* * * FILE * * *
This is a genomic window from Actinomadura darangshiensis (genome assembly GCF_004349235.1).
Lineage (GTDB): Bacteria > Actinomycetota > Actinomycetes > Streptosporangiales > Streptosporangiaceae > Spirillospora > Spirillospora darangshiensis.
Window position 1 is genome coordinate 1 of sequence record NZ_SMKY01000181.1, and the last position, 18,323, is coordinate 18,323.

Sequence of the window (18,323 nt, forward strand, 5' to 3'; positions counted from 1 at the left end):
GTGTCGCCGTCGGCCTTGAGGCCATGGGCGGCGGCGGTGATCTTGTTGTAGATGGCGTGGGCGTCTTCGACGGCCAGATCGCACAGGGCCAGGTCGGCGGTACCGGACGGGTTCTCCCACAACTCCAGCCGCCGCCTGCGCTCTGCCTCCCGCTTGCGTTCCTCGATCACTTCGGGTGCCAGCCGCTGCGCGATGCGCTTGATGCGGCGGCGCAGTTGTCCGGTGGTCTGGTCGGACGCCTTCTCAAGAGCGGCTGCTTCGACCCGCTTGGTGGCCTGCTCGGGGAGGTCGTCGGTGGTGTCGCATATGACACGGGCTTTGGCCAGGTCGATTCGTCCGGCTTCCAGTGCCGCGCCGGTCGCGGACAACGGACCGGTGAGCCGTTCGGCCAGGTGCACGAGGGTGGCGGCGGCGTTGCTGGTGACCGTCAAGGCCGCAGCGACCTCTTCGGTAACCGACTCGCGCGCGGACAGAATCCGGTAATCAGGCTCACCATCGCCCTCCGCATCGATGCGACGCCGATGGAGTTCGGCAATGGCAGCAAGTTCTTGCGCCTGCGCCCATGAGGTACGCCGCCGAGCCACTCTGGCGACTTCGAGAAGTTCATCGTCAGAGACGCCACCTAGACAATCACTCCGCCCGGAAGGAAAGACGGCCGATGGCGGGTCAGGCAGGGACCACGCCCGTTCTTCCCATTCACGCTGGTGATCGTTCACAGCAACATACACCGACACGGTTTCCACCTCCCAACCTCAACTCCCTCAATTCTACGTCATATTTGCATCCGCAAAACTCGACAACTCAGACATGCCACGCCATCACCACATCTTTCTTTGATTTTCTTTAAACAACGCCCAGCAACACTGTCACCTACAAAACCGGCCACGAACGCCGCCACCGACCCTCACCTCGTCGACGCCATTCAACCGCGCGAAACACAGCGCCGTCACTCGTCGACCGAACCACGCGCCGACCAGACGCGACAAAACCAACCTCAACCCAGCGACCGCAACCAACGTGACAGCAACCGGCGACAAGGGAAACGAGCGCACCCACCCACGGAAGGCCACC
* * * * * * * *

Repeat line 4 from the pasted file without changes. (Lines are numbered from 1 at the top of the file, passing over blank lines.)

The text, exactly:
Sequence of the window (18,323 nt, forward strand, 5' to 3'; positions counted from 1 at the left end):